Palmer’s snake oil

The worst part of madness is that it hurts other people. These are the kindest words that can be said about Clive Palmer’s newspaper ads, claiming he has bought 32.9 million doses of hydroxychloroquine to treat Covid-19.

Quite unnecessarily the ads say they were “Authorised by Clive Palmer”. It’s quaint that he believes the electoral commission would care. Perhaps he doesn’t realise that the $83.7 million he spent at the last election won him no seats. Perhaps in this game of dress-ups it doesn’t matter. Some children write “TM” on their drawings because they’ve seen the trademark symbol on cereal boxes.

Clive Palmer’s stockpile of hydroxychloroquine is unlikely to treat Covid-19, but it does create false hope and confusion. It undermines genuine public health measures and will prevent the drug being used elsewhere to treat malaria.

This interruption of supply is not accidental: it is the premise of Palmer’s hoarding. The people who will suffer most are largely poor and largely in the developing world.

“If we had not moved in early March when we did, we would have lost our opportunity,” Palmer says in his ads. “At this time of national crisis in our country, all Australians must do whatever they can to help their fellow Australians.”

There is no medical proof for Palmer’s belief that hydroxychloroquine is “the best hope for those suffering Covid-19”. Trials have shown no improvement for patients treated with the drug, even in combination with other drugs. Some trials have shown a higher mortality rate for those given the antimalarial. Studies are ongoing.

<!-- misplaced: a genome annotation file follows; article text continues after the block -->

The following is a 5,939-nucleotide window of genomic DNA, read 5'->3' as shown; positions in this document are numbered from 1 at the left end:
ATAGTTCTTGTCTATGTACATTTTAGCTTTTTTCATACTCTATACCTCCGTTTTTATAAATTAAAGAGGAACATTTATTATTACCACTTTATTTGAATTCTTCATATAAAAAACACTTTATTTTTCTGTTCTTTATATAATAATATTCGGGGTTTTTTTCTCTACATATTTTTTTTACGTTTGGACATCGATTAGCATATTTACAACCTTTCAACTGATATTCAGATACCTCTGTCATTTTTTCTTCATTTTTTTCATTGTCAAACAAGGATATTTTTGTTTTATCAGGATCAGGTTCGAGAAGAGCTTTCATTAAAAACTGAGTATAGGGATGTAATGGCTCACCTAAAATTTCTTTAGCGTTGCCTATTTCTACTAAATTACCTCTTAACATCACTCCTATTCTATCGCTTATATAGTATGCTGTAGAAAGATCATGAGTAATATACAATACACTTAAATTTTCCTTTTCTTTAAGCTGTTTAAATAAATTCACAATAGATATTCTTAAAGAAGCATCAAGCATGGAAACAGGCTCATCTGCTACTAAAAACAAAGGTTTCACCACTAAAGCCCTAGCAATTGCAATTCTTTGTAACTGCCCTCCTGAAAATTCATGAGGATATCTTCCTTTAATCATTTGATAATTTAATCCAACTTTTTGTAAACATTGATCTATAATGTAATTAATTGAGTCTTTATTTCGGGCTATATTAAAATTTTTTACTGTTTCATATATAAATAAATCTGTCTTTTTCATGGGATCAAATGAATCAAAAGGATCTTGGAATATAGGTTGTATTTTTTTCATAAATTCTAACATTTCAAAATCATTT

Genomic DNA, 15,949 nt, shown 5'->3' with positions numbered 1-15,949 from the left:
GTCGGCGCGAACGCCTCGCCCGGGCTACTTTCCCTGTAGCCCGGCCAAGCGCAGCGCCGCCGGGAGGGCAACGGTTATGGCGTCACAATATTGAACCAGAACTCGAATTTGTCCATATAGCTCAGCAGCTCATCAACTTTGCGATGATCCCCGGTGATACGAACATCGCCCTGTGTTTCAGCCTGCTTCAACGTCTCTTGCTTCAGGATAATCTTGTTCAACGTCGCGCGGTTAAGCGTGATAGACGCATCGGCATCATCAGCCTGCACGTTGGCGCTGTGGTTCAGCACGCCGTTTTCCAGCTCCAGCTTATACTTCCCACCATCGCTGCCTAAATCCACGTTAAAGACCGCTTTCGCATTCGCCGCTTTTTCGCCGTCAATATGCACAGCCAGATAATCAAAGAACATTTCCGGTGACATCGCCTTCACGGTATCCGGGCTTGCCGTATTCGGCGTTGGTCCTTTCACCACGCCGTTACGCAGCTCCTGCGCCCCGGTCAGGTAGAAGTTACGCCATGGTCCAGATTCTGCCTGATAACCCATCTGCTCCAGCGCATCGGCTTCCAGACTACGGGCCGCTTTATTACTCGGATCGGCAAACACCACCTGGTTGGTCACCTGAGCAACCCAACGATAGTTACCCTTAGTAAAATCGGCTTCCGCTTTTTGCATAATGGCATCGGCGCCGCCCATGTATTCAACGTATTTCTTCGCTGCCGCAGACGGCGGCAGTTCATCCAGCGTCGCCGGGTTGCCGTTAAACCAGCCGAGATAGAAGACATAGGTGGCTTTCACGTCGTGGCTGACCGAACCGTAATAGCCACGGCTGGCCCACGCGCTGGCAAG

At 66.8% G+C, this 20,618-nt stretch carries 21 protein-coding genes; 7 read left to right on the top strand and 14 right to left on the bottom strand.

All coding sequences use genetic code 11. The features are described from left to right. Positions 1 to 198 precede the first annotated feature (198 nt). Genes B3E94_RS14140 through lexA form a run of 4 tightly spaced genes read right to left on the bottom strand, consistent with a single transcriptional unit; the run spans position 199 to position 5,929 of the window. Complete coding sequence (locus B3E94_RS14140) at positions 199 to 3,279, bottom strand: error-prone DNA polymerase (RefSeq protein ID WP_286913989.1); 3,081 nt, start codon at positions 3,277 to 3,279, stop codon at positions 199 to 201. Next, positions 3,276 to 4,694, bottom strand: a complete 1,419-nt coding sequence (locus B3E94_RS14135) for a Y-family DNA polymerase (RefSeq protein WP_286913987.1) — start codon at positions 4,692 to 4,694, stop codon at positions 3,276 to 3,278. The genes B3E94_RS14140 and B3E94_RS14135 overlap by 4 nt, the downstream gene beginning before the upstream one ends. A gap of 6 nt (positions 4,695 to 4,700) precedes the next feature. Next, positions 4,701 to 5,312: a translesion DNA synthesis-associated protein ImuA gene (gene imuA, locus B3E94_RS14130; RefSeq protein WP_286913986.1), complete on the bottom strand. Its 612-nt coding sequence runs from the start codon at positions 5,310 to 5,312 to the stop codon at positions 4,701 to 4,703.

These details are not in Clive Palmer’s full-page ads. He shows instead a time line of trials and national flags and says the drug “is showing enormous promise in the treatment of Covid-19”. He notes that in April the Health minister said doctors could trial the drug in hospitals if they wished. “Since that time,” he writes, “Australia’s death rate from Covid-19 has been the lowest in the world and the curve has flattened.”

Nothing connects these two sentences, except delusion and grandeur. The recklessness of it is quite extraordinary. The frivolity belongs to dinosaur parks and replica ships but not to medicine.

The Therapeutic Goods Administration, which regulates pharmaceuticals in Australia, will not censor Palmer’s ads. It says the claims are “not intended to promote the sale of the product”. Still, the Royal Australian College of General Practitioners warns promotion of untested cures could give a “false sense of security” and jeopardise measures that are actually working to control the spread.

This week, the United States Food and Drug Administration warned that hydroxychloroquine may create serious heart rhythm problems for patients with Covid-19. It cautioned against usage outside clinical settings. “Be aware,” the authority said, “that there are no proven treatments for Covid-19 and no vaccine.”

Palmer has a rich man’s belief in elusion. In 2012, he revealed he was diagnosed with sleep apnoea after falling asleep five times during a movie. His treatment was novel and exclusive. He flew to Boston and booked into a program at Massachusetts General Hospital.

Like Donald Trump, Palmer seems to think you can bluff disease. He thinks his wealth will chasten the virus. In most situations it would, but not when there is no cure.

No doubt Palmer believes he is being generous. He is importing vast reserves of hydroxychloroquine and says it can be used free of charge. But without proof it will work, the promotion of this drug is a risk to public health. It is a form of heedless bunkum.

Palmer’s generosity is really vanity, in the way so many of his projects are vanity, and it is dangerous.

This article was first published in the print edition of The Saturday Paper on May 2, 2020 as "Palmer’s snake oil".

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